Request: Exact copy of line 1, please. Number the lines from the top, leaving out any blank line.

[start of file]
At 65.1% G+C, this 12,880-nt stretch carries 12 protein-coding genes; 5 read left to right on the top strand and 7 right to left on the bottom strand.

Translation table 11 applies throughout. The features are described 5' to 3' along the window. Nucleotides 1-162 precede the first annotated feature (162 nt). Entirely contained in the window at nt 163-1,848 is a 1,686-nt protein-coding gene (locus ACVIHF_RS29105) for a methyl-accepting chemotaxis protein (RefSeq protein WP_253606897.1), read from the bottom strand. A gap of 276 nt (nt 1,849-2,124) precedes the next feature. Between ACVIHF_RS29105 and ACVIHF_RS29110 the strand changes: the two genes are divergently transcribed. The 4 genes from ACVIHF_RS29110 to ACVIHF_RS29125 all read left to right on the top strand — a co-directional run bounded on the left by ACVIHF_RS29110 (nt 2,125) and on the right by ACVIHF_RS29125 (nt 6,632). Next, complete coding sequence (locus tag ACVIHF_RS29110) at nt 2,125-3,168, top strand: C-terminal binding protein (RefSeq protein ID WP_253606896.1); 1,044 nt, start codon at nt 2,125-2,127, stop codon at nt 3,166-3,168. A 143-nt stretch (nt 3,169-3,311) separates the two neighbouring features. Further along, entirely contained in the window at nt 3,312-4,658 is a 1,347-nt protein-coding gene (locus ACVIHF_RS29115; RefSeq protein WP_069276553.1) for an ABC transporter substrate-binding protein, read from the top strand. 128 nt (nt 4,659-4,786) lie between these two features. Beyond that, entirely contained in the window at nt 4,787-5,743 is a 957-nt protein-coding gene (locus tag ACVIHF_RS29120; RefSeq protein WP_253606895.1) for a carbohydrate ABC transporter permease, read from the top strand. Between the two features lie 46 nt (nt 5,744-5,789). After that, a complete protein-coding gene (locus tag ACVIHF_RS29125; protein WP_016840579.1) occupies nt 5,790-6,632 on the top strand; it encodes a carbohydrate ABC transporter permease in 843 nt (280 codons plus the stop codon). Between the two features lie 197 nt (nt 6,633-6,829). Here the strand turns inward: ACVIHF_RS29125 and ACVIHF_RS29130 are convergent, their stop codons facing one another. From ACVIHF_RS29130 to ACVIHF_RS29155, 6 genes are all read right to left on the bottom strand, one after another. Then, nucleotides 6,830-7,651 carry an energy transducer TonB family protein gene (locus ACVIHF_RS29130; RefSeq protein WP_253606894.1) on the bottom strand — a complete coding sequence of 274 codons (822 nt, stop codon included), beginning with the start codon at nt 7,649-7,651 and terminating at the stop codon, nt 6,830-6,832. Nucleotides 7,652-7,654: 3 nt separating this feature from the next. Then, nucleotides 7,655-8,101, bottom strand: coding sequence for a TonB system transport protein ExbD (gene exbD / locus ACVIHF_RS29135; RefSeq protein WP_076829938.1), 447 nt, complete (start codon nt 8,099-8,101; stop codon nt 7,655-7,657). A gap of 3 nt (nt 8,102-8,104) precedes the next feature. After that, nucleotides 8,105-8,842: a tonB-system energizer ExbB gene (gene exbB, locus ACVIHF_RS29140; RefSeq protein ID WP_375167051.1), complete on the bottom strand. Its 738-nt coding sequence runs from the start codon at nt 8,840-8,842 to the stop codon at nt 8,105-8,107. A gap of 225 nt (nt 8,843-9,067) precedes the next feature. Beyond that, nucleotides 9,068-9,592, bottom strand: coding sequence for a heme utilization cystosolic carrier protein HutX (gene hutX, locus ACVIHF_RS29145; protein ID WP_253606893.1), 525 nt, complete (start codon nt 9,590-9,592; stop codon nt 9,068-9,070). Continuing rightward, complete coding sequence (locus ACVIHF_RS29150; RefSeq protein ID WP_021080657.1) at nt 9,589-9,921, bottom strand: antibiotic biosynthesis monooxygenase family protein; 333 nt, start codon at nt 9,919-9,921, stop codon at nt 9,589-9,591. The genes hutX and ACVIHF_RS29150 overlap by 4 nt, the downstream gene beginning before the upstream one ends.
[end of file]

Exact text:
At 65.1% G+C, this 12,880-nt stretch carries 12 protein-coding genes; 5 read left to right on the top strand and 7 right to left on the bottom strand.